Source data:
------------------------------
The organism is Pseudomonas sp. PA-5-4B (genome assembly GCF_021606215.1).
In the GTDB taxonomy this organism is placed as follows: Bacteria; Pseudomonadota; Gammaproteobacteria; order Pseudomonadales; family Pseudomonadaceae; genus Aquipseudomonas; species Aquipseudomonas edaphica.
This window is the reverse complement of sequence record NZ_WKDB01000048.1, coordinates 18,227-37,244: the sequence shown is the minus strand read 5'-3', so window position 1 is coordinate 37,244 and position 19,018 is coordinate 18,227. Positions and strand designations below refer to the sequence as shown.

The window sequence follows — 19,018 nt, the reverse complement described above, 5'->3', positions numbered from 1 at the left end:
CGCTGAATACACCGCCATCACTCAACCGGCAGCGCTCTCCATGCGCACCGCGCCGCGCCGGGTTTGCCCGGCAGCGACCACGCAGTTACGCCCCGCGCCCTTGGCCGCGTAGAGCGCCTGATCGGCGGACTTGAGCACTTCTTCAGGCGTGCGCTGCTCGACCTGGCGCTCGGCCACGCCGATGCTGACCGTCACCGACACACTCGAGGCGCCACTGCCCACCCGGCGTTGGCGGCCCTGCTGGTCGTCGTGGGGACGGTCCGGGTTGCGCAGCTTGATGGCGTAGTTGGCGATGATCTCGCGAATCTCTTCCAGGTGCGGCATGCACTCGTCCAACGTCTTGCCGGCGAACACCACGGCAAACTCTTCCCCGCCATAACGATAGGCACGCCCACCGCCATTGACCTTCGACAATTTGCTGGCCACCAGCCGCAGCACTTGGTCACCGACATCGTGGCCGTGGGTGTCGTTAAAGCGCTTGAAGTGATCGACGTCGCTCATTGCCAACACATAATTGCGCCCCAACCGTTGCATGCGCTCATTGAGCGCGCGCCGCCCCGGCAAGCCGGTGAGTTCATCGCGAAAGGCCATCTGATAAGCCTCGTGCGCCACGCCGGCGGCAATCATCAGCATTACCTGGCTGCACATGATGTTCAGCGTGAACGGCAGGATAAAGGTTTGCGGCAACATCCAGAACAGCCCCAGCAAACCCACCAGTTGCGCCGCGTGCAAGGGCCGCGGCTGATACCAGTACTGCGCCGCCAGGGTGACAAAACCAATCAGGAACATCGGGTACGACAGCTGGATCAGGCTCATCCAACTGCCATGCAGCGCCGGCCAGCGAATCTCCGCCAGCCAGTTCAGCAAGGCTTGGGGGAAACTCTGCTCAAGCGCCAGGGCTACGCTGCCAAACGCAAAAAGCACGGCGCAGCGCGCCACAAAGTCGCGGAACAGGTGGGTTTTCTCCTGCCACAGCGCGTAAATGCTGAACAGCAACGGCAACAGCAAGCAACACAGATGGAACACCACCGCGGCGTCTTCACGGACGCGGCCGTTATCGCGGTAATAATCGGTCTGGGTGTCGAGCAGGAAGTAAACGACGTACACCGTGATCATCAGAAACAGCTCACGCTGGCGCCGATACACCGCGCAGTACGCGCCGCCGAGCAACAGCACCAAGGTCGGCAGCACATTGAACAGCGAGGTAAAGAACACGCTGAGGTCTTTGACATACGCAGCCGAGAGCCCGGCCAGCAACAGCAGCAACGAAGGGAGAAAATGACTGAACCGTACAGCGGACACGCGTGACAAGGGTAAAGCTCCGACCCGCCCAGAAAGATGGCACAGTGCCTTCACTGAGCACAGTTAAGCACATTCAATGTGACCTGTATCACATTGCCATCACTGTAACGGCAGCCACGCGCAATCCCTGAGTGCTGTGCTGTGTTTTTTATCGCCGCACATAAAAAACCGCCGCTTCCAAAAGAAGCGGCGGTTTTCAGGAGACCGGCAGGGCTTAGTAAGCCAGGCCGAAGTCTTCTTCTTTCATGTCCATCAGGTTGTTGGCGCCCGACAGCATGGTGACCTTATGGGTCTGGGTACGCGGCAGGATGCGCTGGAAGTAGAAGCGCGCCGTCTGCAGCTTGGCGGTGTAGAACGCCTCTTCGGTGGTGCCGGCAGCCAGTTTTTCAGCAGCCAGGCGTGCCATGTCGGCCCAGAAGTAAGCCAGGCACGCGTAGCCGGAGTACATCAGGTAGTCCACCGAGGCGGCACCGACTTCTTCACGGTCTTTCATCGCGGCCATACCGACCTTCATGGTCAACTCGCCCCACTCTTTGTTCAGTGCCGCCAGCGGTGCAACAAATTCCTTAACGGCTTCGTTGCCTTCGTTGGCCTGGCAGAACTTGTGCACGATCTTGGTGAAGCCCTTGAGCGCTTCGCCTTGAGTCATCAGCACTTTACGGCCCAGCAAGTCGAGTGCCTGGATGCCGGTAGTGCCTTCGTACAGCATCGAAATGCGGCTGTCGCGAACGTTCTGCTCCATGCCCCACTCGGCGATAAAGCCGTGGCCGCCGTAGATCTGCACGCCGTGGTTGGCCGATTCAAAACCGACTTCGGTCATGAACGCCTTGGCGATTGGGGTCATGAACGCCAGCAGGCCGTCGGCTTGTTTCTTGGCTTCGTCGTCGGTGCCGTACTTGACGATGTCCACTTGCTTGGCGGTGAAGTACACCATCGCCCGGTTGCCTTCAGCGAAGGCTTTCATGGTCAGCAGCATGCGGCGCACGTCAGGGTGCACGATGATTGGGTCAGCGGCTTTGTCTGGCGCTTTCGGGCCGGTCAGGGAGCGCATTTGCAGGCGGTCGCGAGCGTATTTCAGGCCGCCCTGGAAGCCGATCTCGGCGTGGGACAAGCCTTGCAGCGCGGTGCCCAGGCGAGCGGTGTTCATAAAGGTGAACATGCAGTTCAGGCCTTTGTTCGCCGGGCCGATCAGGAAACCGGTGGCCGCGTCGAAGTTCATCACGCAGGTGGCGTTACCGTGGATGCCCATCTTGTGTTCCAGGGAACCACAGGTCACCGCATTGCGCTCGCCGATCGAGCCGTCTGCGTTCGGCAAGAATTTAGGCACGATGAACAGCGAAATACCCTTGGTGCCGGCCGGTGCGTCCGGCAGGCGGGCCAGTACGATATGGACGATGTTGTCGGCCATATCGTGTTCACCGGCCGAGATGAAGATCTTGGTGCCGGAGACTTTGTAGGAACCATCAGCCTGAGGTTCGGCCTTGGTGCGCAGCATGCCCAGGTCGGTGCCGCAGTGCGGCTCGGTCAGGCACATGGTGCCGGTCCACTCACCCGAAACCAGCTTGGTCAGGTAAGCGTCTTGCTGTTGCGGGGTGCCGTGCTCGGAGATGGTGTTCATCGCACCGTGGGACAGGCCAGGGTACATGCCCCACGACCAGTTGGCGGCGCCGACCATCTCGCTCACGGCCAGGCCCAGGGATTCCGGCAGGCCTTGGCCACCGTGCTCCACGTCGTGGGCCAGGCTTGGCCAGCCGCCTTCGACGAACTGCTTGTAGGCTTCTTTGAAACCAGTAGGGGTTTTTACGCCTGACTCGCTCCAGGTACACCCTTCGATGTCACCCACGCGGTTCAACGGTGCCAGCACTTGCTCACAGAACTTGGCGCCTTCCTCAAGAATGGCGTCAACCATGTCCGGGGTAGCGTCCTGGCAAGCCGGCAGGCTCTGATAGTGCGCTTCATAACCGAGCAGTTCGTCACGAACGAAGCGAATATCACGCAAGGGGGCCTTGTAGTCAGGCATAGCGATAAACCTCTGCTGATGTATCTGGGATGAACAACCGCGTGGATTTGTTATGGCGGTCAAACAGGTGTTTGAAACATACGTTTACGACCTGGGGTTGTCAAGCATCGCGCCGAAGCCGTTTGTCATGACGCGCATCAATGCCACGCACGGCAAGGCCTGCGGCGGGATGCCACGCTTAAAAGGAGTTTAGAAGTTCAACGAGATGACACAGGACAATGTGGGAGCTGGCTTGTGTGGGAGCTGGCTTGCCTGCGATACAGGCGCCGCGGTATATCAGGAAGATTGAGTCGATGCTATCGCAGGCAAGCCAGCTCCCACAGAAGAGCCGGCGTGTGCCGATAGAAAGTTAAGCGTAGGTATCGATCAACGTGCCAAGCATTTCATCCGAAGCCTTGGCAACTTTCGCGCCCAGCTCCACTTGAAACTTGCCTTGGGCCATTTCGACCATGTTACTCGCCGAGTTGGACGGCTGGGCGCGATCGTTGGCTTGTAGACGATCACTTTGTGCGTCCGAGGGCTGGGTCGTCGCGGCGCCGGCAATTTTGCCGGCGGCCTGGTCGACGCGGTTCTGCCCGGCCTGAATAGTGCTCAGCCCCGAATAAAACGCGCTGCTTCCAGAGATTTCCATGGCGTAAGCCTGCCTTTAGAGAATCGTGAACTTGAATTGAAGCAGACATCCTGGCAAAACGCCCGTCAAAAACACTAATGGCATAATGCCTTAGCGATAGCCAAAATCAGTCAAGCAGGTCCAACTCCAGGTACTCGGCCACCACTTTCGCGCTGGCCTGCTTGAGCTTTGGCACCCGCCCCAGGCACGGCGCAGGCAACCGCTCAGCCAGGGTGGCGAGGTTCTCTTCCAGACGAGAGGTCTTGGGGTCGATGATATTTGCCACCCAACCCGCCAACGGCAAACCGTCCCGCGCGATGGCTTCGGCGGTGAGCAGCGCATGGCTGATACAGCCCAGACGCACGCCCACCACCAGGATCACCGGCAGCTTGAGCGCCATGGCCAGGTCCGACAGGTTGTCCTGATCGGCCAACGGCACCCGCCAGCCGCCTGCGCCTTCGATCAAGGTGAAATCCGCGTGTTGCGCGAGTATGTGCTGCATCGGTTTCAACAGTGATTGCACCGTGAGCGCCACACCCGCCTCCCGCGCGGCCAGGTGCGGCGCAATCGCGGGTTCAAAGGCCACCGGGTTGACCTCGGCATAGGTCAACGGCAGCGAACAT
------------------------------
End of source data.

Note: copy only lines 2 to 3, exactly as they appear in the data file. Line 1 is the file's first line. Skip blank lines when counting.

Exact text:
In the GTDB taxonomy this organism is placed as follows: Bacteria; Pseudomonadota; Gammaproteobacteria; order Pseudomonadales; family Pseudomonadaceae; genus Aquipseudomonas; species Aquipseudomonas edaphica.
This window is the reverse complement of sequence record NZ_WKDB01000048.1, coordinates 18,227-37,244: the sequence shown is the minus strand read 5'-3', so window position 1 is coordinate 37,244 and position 19,018 is coordinate 18,227. Positions and strand designations below refer to the sequence as shown.